Hannah - So, you're investigating this in the fruit fly. Are you keeping the fruit flies up, partying all night and then messing with their bank system so they're massively in the red and then trying to figure out how the brain senses that they need to put some sleep credit into their bank account?
Gero - That's exactly what we do, except we don't keep them awake all night partying. It's more sort of a Zero Dark Thirty, if you've seen that movie about torture in Iraq. It's more of that approach for a sleep deprivation like the secret service would do. What we have is, we have our flies in sleep monitors and we rattle them all night. So, whenever they try to nod off, the heavy weight drops down and rattles the whole apparatus. And so, they can't go to sleep. We found mutant flies that cannot put in these extra few hours of sleep. So in them, the sleep homeostat is broken. So, you sleep-deprive them and they don't sleep more and also their basal sleep. So, if you just measure how much they sleep during a regular day as I said before. A normal fly sleeps about 16 hours. These mutant flies, they sleep only 7 or weight. There's a result of this chronic sleep deprivation. They have severe cognitive impairments. How do you measure cognitive impairment in a fly that you can't talk? You test its ability to learn and remember. Like humans, if you sleep-deprive flies, they don't remember their lessons well. So, cramming before an exam is never good.
Hannah - And there's many mental illnesses that were associate with sleep destruction. So for example, Alzheimer's, dementia, even depression, and lack of motivation for example. And so, it's really crucial that we try to understand this bank of sleep monitor that we have on our brains. How on Earth are you measuring this in this miniscule fruit fly brain with their very small circuits of nerve cells in their brain whilst you're rattling and keeping them awake?
Gero - First of all, how do we measure sleep in a fly? We measure sleep by putting individual animals into glass tubes that are about 5 cm long and these glass tubes gets bisected by an infrared light beam and then when the fly walks up and down the tube, it crosses the light beam every few seconds or so. And we simply count how many beam breaks occur over time. sleep in flies is defined as any pause. There's no beam breaks for at least 5 minutes. So, it's not that flies have extremely fragmented sleep. They tend to sleep in shorter bouts than we humans do. But there's many episodes of sleep that extend for many, many hours. The project that we did started with a post doc (Jeff Donley) looking for flies that had neurons in their brain that could be activated artificially. He found that when he activated a specific small group of neurons, just about 12 cells in each hemisphere of the brain out of 300,000 of cells, when he turned on these neurons artificially, the flies would nod off. They would go to sleep. And then he looked at some of the genes that were active in these neurons and he found one that when it was mutant, (11:10) the fly is insomniac and also, unable to compensate for a sleep deficit. At that stage, a second post doc tried the project and he had the fabulous (11:21) skill of being able to insert a tiny, tiny glass tube into the brain of these flies and actually measure the electrical currents from these neurons. What he discovered was that in the mutant flies, there neurons were electrically silent. As I've told you before, Jeff discovered these cells because they become electrically active when a fly is sleeping. So, if you can switch these cells on, you'll sleep less.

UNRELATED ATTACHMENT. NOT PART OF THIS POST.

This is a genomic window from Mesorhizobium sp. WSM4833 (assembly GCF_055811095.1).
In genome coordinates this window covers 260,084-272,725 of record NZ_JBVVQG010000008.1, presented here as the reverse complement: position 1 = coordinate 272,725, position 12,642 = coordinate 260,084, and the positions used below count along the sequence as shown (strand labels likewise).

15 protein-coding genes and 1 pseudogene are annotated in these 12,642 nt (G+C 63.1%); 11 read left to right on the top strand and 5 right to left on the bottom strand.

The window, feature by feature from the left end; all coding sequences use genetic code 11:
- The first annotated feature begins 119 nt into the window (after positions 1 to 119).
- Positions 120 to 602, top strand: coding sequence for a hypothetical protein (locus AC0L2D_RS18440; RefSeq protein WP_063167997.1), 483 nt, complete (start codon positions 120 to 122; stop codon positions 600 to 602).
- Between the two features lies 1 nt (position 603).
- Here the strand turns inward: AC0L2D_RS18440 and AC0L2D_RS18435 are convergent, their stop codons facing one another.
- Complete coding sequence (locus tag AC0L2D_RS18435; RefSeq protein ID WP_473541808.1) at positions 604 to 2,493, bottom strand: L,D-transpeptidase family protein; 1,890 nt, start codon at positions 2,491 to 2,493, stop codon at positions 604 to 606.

Hannah - And that's exactly how the human brain works as well using - if we scale it up a bit, that's 100 billion nerve cells or so in the human brain but we use as electrical activity, electricity essentially that uses to switch a light on in your house in order to switch on particular areas of the brain and nerve cells in the brain switch on a circuit. So, the same kind of thing is going on in this fruit fly to switch on sleep using a very discreet 12 nerve cells within their brain.
Gero - Yes, brains are devices that run on electricity. That's something that was discovered about 230 years ago in Italy by Luigi Galvani who showed that when he touched a frog's slumber nerve to essentially a battery, the frog's legs twitched. So, this showed for the first time that all information in the brain is encoded in the form of electrical impulses. So, strings of electrical impulses represent what we see as stream of electrical impulses emitted by your ear as you listen to this podcast are then interpreted by other structures in the brain. Streams of electrical impulses are fired in my brain now hopefully as I'm trying to make sense and explain what's going on and also, streams of electrical impulses control the movements of the muscles that are important for me to produce the speech. What was surprising was that there's also dedicated cells whose streams of electrical impulses encode the need to sleep.
Hannah - And there's particular genes within these fruit flies that render those particular subset of nerve cells sensitive to electrical impulse. If you don't have the right version of those genes and you basically can't get sleep.
Gero - That's correct, yes.
Hannah - And so, does a similar thing happen in humans that suffer from insomnia?